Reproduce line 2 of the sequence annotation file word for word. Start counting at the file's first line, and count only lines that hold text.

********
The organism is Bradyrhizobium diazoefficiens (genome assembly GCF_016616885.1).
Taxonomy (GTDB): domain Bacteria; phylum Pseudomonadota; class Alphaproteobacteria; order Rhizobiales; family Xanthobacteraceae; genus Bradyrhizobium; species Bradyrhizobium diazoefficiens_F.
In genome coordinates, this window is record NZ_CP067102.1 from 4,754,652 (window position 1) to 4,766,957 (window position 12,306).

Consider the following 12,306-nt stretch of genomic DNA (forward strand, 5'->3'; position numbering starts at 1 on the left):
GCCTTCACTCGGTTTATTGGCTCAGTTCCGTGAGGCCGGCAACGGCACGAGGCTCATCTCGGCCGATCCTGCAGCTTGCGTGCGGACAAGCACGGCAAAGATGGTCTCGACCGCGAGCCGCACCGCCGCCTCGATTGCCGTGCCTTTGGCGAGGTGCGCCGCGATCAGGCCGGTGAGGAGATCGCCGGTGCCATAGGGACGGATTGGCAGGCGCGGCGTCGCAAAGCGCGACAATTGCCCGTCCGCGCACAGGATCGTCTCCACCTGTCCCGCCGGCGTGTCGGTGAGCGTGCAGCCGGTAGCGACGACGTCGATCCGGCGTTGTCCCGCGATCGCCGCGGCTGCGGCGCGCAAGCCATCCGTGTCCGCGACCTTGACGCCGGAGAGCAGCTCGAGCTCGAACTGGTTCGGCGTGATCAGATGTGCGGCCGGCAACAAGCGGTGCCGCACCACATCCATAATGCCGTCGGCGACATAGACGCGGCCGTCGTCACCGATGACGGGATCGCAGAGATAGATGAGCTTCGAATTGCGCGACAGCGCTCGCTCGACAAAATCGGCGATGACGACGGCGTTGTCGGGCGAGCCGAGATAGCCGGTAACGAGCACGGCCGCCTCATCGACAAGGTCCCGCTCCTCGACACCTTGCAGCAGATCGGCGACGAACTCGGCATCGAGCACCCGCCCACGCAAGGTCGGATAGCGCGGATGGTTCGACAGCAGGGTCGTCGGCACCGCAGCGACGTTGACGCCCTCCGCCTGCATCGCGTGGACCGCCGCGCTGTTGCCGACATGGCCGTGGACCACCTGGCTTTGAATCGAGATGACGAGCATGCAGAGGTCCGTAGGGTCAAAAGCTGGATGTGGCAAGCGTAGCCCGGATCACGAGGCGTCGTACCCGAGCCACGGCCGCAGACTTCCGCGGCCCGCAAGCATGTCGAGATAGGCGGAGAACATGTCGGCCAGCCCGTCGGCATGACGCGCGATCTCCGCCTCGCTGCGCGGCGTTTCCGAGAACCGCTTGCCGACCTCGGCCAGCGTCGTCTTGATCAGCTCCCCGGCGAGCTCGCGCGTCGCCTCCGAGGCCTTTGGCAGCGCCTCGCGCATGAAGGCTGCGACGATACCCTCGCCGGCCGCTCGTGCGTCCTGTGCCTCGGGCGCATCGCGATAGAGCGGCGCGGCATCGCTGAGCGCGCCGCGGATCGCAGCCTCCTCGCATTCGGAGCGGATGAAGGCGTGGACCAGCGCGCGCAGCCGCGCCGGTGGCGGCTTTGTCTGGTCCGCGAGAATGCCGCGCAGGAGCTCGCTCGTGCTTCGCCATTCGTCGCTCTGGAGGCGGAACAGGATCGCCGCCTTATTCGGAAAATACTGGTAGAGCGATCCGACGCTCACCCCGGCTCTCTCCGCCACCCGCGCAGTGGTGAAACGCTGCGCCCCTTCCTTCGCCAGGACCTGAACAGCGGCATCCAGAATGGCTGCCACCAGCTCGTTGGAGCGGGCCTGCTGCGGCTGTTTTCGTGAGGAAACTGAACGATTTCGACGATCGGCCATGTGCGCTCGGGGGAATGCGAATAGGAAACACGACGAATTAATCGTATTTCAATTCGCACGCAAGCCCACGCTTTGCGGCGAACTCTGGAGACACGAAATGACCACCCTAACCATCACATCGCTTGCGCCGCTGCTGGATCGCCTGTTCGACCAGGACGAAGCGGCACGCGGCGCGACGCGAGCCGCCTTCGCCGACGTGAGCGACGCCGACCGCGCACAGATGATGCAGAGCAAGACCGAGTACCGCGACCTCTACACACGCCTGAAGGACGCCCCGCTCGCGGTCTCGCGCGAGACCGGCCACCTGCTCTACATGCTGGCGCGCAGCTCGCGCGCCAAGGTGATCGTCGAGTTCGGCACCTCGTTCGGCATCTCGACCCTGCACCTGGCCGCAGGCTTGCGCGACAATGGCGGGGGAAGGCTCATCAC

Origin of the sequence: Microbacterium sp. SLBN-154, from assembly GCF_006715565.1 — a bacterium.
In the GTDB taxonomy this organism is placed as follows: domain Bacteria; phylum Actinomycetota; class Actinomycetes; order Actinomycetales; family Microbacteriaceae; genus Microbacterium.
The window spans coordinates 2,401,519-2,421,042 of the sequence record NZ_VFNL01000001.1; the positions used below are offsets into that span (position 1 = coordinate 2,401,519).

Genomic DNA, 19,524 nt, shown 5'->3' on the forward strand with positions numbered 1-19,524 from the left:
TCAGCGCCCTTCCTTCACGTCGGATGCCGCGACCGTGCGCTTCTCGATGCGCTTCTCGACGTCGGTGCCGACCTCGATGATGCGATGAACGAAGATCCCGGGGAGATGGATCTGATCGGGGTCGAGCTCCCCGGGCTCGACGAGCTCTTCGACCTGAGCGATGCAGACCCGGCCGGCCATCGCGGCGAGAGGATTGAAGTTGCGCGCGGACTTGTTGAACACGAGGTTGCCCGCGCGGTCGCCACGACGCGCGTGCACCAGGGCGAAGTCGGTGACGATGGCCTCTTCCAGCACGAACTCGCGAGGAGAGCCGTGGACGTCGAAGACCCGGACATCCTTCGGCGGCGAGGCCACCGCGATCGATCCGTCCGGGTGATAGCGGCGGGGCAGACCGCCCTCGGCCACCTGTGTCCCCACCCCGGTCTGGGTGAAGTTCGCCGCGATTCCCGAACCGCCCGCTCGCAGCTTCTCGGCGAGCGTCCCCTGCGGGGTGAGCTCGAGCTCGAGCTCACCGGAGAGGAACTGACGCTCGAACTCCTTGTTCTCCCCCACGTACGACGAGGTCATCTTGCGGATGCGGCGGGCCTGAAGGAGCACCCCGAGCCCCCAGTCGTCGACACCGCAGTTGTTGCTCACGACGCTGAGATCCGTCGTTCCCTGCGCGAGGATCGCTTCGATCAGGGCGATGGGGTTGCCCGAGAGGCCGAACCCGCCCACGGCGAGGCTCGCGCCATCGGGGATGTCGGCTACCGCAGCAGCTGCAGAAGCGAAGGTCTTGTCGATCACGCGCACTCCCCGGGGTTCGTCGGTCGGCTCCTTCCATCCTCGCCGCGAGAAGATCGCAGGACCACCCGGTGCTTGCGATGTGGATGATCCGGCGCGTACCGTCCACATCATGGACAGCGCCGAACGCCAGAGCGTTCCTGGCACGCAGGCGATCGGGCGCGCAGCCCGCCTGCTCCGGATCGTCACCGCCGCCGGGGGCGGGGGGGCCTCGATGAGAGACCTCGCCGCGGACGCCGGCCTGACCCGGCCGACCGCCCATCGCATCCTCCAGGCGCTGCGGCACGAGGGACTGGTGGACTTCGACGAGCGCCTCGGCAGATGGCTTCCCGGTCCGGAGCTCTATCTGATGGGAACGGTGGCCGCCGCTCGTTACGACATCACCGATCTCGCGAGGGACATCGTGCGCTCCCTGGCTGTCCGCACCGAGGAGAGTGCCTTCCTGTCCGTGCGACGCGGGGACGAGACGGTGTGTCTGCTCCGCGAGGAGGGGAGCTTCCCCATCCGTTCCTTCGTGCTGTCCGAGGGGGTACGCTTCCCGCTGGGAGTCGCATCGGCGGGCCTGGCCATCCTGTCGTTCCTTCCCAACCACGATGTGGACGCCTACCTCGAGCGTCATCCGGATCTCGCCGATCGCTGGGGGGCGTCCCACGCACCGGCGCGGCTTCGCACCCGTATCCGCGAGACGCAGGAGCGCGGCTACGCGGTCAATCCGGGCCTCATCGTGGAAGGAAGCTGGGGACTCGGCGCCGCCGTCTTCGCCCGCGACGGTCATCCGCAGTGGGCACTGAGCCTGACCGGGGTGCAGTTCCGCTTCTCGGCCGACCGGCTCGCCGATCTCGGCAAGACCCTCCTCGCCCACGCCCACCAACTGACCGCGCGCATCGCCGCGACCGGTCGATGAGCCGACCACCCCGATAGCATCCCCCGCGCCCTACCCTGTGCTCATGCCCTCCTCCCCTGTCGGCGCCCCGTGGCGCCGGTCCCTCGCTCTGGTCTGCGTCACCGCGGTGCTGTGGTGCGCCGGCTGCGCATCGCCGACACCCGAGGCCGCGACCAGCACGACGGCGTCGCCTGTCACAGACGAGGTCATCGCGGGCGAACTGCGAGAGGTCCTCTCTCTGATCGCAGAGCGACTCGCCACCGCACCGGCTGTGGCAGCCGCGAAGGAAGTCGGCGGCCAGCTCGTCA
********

Taxonomy (GTDB): domain Bacteria; phylum Pseudomonadota; class Alphaproteobacteria; order Rhizobiales; family Xanthobacteraceae; genus Bradyrhizobium; species Bradyrhizobium diazoefficiens_F.